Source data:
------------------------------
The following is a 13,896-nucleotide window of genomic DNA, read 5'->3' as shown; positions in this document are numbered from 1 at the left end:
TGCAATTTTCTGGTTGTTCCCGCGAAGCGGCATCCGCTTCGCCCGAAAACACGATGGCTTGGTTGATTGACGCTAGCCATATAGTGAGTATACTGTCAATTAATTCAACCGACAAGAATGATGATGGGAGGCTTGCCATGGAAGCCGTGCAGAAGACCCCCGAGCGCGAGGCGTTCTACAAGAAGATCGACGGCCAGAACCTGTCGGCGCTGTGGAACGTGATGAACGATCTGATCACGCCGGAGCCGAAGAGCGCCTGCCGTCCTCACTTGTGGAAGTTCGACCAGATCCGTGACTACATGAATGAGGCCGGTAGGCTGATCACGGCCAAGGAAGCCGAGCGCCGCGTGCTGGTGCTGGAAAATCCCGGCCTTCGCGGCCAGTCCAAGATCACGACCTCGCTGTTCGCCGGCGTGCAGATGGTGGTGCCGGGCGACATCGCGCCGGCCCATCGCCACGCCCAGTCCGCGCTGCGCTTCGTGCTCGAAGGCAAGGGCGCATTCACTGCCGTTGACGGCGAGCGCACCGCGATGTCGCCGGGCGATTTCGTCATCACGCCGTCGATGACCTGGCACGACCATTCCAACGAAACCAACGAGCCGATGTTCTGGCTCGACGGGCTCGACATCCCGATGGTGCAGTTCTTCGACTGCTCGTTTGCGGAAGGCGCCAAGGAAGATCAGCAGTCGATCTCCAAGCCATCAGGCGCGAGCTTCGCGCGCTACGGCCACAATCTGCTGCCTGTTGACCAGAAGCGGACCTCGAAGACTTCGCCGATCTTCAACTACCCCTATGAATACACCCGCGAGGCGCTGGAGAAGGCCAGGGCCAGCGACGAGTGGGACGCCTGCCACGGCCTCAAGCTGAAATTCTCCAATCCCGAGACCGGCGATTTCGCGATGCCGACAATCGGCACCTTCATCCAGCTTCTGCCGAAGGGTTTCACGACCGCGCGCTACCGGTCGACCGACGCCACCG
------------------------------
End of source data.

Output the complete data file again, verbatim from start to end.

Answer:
The following is a 13,896-nucleotide window of genomic DNA, read 5'->3' as shown; positions in this document are numbered from 1 at the left end:
TGCAATTTTCTGGTTGTTCCCGCGAAGCGGCATCCGCTTCGCCCGAAAACACGATGGCTTGGTTGATTGACGCTAGCCATATAGTGAGTATACTGTCAATTAATTCAACCGACAAGAATGATGATGGGAGGCTTGCCATGGAAGCCGTGCAGAAGACCCCCGAGCGCGAGGCGTTCTACAAGAAGATCGACGGCCAGAACCTGTCGGCGCTGTGGAACGTGATGAACGATCTGATCACGCCGGAGCCGAAGAGCGCCTGCCGTCCTCACTTGTGGAAGTTCGACCAGATCCGTGACTACATGAATGAGGCCGGTAGGCTGATCACGGCCAAGGAAGCCGAGCGCCGCGTGCTGGTGCTGGAAAATCCCGGCCTTCGCGGCCAGTCCAAGATCACGACCTCGCTGTTCGCCGGCGTGCAGATGGTGGTGCCGGGCGACATCGCGCCGGCCCATCGCCACGCCCAGTCCGCGCTGCGCTTCGTGCTCGAAGGCAAGGGCGCATTCACTGCCGTTGACGGCGAGCGCACCGCGATGTCGCCGGGCGATTTCGTCATCACGCCGTCGATGACCTGGCACGACCATTCCAACGAAACCAACGAGCCGATGTTCTGGCTCGACGGGCTCGACATCCCGATGGTGCAGTTCTTCGACTGCTCGTTTGCGGAAGGCGCCAAGGAAGATCAGCAGTCGATCTCCAAGCCATCAGGCGCGAGCTTCGCGCGCTACGGCCACAATCTGCTGCCTGTTGACCAGAAGCGGACCTCGAAGACTTCGCCGATCTTCAACTACCCCTATGAATACACCCGCGAGGCGCTGGAGAAGGCCAGGGCCAGCGACGAGTGGGACGCCTGCCACGGCCTCAAGCTGAAATTCTCCAATCCCGAGACCGGCGATTTCGCGATGCCGACAATCGGCACCTTCATCCAGCTTCTGCCGAAGGGTTTCACGACCGCGCGCTACCGGTCGACCGACGCCACCG